True Grit of the Suffragists: 100 Years of Women’s Voting Rights in New York

Community leaders celebrated Women’s History Month with a program in the Third County Courthouse that focused on the compelling stories of courage and the work and sacrifices of the suffragists that highlight the centennial of women’s voting rights in New York State.


Organized by Beth Gorrie of Staten Island OutLOUD and the Staten Island Women’s Bar Association (SIWBA), the insightful event featured guest speakers Edwina Martin, Esq.,  Manju Sunny, Esq., and local author-historian Patricia Salmon.


Ms. Martin, a past president of SIWBA whose suffragist-ensemble evoked the era, provided an overview the national movement and the intersection of race and women’s suffrage. She highlighted Victoria Woodhull who, in 1872, was the first female presidential candidate, and the role of the lesser-known women and their vital role in the historic movement.


Ms. Salmon, who has authored five books focused on Staten Island’s history and influence, spoke about the movement on a local level and how New Yorkers felt about the hardships suffragists endured, and shared photos, diary entries, and letter of New York and National suffragettes.


Among those in attendance were Richmond County Public Administrator Anthony Catalano, Esq.; Bonnie Bolstein, a descendant of suffragette Mariah Wilbur; and Andrew Wilson, a member of the Historic Richmond Town Director’s Council.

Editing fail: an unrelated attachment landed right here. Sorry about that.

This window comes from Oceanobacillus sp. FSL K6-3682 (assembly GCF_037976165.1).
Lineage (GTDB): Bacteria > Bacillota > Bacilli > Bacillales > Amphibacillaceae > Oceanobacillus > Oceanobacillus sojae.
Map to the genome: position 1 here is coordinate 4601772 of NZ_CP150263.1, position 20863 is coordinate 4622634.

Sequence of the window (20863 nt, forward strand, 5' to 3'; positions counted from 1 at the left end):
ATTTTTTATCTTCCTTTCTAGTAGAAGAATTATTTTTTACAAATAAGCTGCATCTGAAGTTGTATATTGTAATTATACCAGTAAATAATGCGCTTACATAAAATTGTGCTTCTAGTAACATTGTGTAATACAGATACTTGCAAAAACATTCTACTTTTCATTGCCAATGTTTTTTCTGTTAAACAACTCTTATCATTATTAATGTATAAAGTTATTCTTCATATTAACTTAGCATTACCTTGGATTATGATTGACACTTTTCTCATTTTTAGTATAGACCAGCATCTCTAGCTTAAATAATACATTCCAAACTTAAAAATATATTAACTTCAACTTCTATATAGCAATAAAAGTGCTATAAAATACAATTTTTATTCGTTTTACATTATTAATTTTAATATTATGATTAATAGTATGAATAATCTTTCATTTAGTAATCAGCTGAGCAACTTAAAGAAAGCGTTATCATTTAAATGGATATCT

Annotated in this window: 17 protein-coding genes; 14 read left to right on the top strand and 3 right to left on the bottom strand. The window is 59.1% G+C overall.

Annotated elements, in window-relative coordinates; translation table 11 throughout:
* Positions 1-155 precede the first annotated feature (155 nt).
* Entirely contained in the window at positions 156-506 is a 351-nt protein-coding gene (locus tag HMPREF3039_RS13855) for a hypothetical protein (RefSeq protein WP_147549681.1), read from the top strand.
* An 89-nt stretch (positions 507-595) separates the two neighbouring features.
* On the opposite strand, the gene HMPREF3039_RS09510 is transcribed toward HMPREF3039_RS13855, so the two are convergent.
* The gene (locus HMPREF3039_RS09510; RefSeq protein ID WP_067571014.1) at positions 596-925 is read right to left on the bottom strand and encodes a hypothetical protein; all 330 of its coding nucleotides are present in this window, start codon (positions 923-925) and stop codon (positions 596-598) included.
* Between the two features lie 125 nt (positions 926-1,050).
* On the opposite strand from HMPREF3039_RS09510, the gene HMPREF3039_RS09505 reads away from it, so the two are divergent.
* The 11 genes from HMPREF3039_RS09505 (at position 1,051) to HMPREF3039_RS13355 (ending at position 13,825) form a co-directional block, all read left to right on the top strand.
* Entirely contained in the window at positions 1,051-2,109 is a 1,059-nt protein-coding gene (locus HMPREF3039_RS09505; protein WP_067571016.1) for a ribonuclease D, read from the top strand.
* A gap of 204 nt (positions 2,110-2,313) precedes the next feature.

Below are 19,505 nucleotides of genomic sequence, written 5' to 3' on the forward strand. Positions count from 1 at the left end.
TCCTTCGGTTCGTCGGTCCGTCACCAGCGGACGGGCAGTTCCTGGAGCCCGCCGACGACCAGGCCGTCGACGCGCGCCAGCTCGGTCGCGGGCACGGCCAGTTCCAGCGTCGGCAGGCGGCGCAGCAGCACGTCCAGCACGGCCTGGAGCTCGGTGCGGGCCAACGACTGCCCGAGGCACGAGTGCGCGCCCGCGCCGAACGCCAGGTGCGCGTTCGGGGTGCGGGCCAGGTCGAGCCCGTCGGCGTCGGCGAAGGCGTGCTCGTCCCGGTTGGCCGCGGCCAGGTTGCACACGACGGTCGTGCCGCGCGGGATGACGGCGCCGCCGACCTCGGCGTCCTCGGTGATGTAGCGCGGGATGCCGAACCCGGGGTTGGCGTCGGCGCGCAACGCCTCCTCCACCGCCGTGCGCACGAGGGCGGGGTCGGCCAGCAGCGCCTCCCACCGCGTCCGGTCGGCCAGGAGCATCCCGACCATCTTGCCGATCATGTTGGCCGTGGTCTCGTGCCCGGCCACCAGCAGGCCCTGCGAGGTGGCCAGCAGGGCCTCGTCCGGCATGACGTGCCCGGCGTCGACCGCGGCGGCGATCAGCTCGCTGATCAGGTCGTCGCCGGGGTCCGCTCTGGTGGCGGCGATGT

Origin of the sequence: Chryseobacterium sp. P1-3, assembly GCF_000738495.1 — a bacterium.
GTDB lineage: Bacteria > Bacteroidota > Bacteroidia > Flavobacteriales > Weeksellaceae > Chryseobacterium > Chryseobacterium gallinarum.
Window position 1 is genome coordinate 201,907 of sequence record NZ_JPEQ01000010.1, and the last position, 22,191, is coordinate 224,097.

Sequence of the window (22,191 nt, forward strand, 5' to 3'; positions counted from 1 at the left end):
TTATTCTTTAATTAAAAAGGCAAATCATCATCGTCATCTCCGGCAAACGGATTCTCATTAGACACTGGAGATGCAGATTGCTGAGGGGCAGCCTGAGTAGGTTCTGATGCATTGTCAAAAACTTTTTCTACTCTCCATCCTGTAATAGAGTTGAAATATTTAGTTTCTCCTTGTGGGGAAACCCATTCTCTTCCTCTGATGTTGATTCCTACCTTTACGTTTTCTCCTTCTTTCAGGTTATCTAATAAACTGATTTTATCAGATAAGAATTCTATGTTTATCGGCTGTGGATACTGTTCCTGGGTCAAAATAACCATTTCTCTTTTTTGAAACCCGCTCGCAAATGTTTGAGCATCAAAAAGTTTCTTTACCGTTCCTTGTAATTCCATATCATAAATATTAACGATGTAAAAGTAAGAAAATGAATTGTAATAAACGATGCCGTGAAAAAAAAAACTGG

Ms. Bolstein wore the iconic purple, white, and gold silk sash of the suffrage movement, in honor of her ancestor who was present at the legendary Seneca Falls convention of 1848, and heard the famous speeches delivered by Elizabeth Cady Stanton and Lucretia Mott. She was joined in creating a period-authentic atmosphere by Sarah and Marc Hermann, historical interpreters at HRT and numerous other organizations.

The event was part of Staten Island OutLOUD’s series for the National Endowment for the Arts—The Big Read. Ms. Gorrie provided each guest with a copy of Charles Portis’ novel True Grit. The novel’s heroine, Mattie Ross, was able to overcome seemingly insurmountable obstacles to accomplish her goal—as did the brave women who proudly bore the name “Suffragettes.”

Sarah Hermann